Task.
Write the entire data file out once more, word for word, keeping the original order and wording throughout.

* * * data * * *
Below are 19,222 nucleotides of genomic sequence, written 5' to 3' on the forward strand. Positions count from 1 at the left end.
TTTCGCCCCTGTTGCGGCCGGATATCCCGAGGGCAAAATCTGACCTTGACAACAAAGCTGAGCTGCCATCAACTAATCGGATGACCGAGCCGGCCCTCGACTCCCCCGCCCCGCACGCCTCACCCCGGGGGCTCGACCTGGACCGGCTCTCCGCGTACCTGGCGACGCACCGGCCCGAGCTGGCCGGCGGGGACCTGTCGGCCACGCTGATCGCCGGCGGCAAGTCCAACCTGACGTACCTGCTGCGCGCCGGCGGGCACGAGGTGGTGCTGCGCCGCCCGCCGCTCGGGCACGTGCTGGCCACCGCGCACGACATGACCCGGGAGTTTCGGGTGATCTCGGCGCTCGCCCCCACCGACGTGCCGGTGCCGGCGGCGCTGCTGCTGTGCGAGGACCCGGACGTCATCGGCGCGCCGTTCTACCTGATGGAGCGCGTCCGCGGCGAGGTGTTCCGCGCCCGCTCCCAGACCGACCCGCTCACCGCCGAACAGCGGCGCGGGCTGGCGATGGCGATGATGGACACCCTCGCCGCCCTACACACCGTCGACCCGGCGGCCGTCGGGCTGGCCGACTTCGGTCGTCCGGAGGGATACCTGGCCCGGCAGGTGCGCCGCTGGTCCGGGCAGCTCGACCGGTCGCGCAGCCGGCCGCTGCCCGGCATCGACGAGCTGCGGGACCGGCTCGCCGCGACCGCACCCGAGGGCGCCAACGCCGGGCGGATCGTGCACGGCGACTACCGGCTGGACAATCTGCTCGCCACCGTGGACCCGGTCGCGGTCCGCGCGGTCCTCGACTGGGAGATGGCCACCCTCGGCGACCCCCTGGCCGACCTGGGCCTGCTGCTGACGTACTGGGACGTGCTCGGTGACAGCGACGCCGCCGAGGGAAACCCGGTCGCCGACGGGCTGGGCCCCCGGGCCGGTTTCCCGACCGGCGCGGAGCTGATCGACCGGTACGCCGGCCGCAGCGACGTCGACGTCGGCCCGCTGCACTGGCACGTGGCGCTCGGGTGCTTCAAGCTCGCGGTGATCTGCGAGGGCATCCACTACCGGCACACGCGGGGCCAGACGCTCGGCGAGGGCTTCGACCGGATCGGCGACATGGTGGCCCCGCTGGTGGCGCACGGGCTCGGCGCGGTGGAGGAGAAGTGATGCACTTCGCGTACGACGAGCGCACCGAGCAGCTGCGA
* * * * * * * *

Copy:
Below are 19,222 nucleotides of genomic sequence, written 5' to 3' on the forward strand. Positions count from 1 at the left end.
TTTCGCCCCTGTTGCGGCCGGATATCCCGAGGGCAAAATCTGACCTTGACAACAAAGCTGAGCTGCCATCAACTAATCGGATGACCGAGCCGGCCCTCGACTCCCCCGCCCCGCACGCCTCACCCCGGGGGCTCGACCTGGACCGGCTCTCCGCGTACCTGGCGACGCACCGGCCCGAGCTGGCCGGCGGGGACCTGTCGGCCACGCTGATCGCCGGCGGCAAGTCCAACCTGACGTACCTGCTGCGCGCCGGCGGGCACGAGGTGGTGCTGCGCCGCCCGCCGCTCGGGCACGTGCTGGCCACCGCGCACGACATGACCCGGGAGTTTCGGGTGATCTCGGCGCTCGCCCCCACCGACGTGCCGGTGCCGGCGGCGCTGCTGCTGTGCGAGGACCCGGACGTCATCGGCGCGCCGTTCTACCTGATGGAGCGCGTCCGCGGCGAGGTGTTCCGCGCCCGCTCCCAGACCGACCCGCTCACCGCCGAACAGCGGCGCGGGCTGGCGATGGCGATGATGGACACCCTCGCCGCCCTACACACCGTCGACCCGGCGGCCGTCGGGCTGGCCGACTTCGGTCGTCCGGAGGGATACCTGGCCCGGCAGGTGCGCCGCTGGTCCGGGCAGCTCGACCGGTCGCGCAGCCGGCCGCTGCCCGGCATCGACGAGCTGCGGGACCGGCTCGCCGCGACCGCACCCGAGGGCGCCAACGCCGGGCGGATCGTGCACGGCGACTACCGGCTGGACAATCTGCTCGCCACCGTGGACCCGGTCGCGGTCCGCGCGGTCCTCGACTGGGAGATGGCCACCCTCGGCGACCCCCTGGCCGACCTGGGCCTGCTGCTGACGTACTGGGACGTGCTCGGTGACAGCGACGCCGCCGAGGGAAACCCGGTCGCCGACGGGCTGGGCCCCCGGGCCGGTTTCCCGACCGGCGCGGAGCTGATCGACCGGTACGCCGGCCGCAGCGACGTCGACGTCGGCCCGCTGCACTGGCACGTGGCGCTCGGGTGCTTCAAGCTCGCGGTGATCTGCGAGGGCATCCACTACCGGCACACGCGGGGCCAGACGCTCGGCGAGGGCTTCGACCGGATCGGCGACATGGTGGCCCCGCTGGTGGCGCACGGGCTCGGCGCGGTGGAGGAGAAGTGATGCACTTCGCGTACGACGAGCGCACCGAGCAGCTGCGA